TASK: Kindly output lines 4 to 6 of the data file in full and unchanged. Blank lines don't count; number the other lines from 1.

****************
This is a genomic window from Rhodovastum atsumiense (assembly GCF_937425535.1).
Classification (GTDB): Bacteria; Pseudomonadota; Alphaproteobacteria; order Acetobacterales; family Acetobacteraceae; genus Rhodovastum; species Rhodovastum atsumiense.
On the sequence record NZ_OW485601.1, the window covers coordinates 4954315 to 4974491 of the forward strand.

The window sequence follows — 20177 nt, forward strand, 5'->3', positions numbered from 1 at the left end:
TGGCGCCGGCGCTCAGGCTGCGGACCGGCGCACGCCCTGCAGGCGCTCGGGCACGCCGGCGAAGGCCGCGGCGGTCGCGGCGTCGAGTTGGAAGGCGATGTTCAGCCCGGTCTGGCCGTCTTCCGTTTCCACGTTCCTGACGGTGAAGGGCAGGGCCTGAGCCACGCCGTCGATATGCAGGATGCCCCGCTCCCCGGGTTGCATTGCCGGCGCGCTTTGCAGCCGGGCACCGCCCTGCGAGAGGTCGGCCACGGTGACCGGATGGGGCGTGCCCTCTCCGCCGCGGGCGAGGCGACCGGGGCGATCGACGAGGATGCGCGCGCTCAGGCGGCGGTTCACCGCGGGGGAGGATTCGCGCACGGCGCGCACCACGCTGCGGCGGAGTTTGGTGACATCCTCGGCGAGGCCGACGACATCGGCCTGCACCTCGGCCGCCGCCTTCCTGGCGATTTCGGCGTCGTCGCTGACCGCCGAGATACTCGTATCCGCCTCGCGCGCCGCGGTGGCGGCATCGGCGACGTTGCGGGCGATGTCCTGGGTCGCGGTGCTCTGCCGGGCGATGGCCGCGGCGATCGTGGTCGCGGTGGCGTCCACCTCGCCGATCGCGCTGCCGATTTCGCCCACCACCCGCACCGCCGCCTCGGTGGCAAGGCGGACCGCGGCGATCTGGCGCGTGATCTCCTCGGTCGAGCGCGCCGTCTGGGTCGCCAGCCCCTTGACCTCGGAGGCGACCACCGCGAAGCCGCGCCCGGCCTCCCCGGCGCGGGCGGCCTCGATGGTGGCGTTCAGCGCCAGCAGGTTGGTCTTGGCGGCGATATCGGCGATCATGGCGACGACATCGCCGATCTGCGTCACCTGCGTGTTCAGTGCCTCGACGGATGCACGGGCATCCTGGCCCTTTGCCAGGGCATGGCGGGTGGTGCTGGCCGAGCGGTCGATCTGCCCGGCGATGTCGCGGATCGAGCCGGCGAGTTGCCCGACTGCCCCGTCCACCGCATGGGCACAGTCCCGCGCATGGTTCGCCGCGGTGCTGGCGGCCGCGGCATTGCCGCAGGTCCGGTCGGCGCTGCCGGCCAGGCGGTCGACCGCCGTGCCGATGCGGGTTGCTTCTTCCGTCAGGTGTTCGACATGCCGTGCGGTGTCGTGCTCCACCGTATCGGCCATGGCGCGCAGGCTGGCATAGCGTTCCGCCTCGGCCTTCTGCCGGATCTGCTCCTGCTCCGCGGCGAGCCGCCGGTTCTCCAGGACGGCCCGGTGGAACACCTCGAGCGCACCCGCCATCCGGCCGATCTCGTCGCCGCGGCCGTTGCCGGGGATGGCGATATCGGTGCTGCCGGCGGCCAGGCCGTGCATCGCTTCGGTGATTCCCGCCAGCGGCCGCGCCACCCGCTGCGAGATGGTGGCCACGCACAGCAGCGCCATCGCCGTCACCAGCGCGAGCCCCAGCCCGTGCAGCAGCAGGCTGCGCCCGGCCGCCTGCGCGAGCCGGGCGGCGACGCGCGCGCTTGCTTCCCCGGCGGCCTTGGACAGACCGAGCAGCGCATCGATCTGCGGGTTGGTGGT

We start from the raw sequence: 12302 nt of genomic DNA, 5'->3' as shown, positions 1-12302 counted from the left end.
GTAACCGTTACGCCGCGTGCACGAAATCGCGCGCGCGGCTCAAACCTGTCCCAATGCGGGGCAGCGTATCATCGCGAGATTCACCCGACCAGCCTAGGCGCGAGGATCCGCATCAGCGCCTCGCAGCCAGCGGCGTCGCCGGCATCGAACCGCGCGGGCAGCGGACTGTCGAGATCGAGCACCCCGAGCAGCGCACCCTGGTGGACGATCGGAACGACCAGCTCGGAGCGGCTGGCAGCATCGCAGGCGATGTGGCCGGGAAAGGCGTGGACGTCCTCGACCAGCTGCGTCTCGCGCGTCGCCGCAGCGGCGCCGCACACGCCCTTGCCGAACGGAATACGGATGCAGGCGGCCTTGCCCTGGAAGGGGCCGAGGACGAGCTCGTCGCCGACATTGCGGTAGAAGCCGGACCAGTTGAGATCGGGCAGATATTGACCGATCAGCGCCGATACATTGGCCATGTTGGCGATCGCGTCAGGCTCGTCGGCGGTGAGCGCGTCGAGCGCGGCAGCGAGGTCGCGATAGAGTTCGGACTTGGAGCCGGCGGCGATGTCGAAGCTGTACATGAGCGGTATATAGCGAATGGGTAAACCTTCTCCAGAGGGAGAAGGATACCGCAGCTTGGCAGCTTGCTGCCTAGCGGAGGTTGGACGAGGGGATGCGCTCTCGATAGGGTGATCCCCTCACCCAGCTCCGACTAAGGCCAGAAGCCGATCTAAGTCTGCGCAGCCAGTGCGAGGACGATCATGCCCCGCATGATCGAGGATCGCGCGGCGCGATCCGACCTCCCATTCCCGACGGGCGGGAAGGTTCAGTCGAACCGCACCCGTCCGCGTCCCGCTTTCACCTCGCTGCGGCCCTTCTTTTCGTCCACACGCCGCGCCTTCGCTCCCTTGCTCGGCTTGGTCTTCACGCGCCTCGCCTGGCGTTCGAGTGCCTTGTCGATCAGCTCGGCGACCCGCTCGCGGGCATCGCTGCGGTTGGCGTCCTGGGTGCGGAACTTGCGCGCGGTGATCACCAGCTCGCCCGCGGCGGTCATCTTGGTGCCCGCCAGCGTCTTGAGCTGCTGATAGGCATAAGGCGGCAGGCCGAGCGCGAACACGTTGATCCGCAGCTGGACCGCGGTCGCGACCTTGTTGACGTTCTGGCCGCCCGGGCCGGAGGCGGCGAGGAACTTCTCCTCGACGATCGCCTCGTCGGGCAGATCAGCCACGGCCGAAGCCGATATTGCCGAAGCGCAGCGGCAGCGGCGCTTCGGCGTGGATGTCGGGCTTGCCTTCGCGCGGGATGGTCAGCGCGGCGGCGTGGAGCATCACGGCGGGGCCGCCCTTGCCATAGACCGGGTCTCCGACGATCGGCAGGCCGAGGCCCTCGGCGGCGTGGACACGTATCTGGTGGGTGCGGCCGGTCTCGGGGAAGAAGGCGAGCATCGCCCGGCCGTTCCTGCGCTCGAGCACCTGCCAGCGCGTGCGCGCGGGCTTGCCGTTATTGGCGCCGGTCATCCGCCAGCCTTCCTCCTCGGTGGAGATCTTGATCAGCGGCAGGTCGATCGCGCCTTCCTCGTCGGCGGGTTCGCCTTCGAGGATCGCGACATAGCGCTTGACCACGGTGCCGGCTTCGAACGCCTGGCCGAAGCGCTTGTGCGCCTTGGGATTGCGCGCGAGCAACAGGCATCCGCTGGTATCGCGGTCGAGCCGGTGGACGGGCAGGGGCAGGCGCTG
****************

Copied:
The window sequence follows — 20177 nt, forward strand, 5'->3', positions numbered from 1 at the left end:
TGGCGCCGGCGCTCAGGCTGCGGACCGGCGCACGCCCTGCAGGCGCTCGGGCACGCCGGCGAAGGCCGCGGCGGTCGCGGCGTCGAGTTGGAAGGCGATGTTCAGCCCGGTCTGGCCGTCTTCCGTTTCCACGTTCCTGACGGTGAAGGGCAGGGCCTGAGCCACGCCGTCGATATGCAGGATGCCCCGCTCCCCGGGTTGCATTGCCGGCGCGCTTTGCAGCCGGGCACCGCCCTGCGAGAGGTCGGCCACGGTGACCGGATGGGGCGTGCCCTCTCCGCCGCGGGCGAGGCGACCGGGGCGATCGACGAGGATGCGCGCGCTCAGGCGGCGGTTCACCGCGGGGGAGGATTCGCGCACGGCGCGCACCACGCTGCGGCGGAGTTTGGTGACATCCTCGGCGAGGCCGACGACATCGGCCTGCACCTCGGCCGCCGCCTTCCTGGCGATTTCGGCGTCGTCGCTGACCGCCGAGATACTCGTATCCGCCTCGCGCGCCGCGGTGGCGGCATCGGCGACGTTGCGGGCGATGTCCTGGGTCGCGGTGCTCTGCCGGGCGATGGCCGCGGCGATCGTGGTCGCGGTGGCGTCCACCTCGCCGATCGCGCTGCCGATTTCGCCCACCACCCGCACCGCCGCCTCGGTGGCAAGGCGGACCGCGGCGATCTGGCGCGTGATCTCCTCGGTCGAGCGCGCCGTCTGGGTCGCCAGCCCCTTGACCTCGGAGGCGACCACCGCGAAGCCGCGCCCGGCCTCCCCGGCGCGGGCGGCCTCGATGGTGGCGTTCAGCGCCAGCAGGTTGGTCTTGGCGGCGATATCGGCGATCATGGCGACGACATCGCCGATCTGCGTCACCTGCGTGTTCAGTGCCTCGACGGATGCACGGGCATCCTGGCCCTTTGCCAGGGCATGGCGGGTGGTGCTGGCCGAGCGGTCGATCTGCCCGGCGATGTCGCGGATCGAGCCGGCGAGTTGCCCGACTGCCCCGTCCACCGCATGGGCACAGTCCCGCGCATGGTTCGCCGCGGTGCTGGCGGCCGCGGCATTGCCGCAGGTCCGGTCGGCGCTGCCGGCCAGGCGGTCGACCGCCGTGCCGATGCGGGTTGCTTCTTCCGTCAGGTGTTCGACATGCCGTGCGGTGTCGTGCTCCACCGTATCGGCCATGGCGCGCAGGCTGGCATAGCGTTCCGCCTCGGCCTTCTGCCGGATCTGCTCCTGCTCCGCGGCGAGCCGCCGGTTCTCCAGGACGGCCCGGTGGAACACCTCGAGCGCACCCGCCATCCGGCCGATCTCGTCGCCGCGGCCGTTGCCGGGGATGGCGATATCGGTGCTGCCGGCGGCCAGGCCGTGCATCGCTTCGGTGATTCCCGCCAGCGGCCGCGCCACCCGCTGCGAGATGGTGGCCACGCACAGCAGCGCCATCGCCGTCACCAGCGCGAGCCCCAGCCCGTGCAGCAGCAGGCTGCGCCCGGCCGCCTGCGCGAGCCGGGCGGCGACGCGCGCGCTTGCTTCCCCGGCGGCCTTGGACAGACCGAGCAGCGCATCGATCTGCGGGTTGGTGGT

We start from the raw sequence: 12302 nt of genomic DNA, 5'->3' as shown, positions 1-12302 counted from the left end.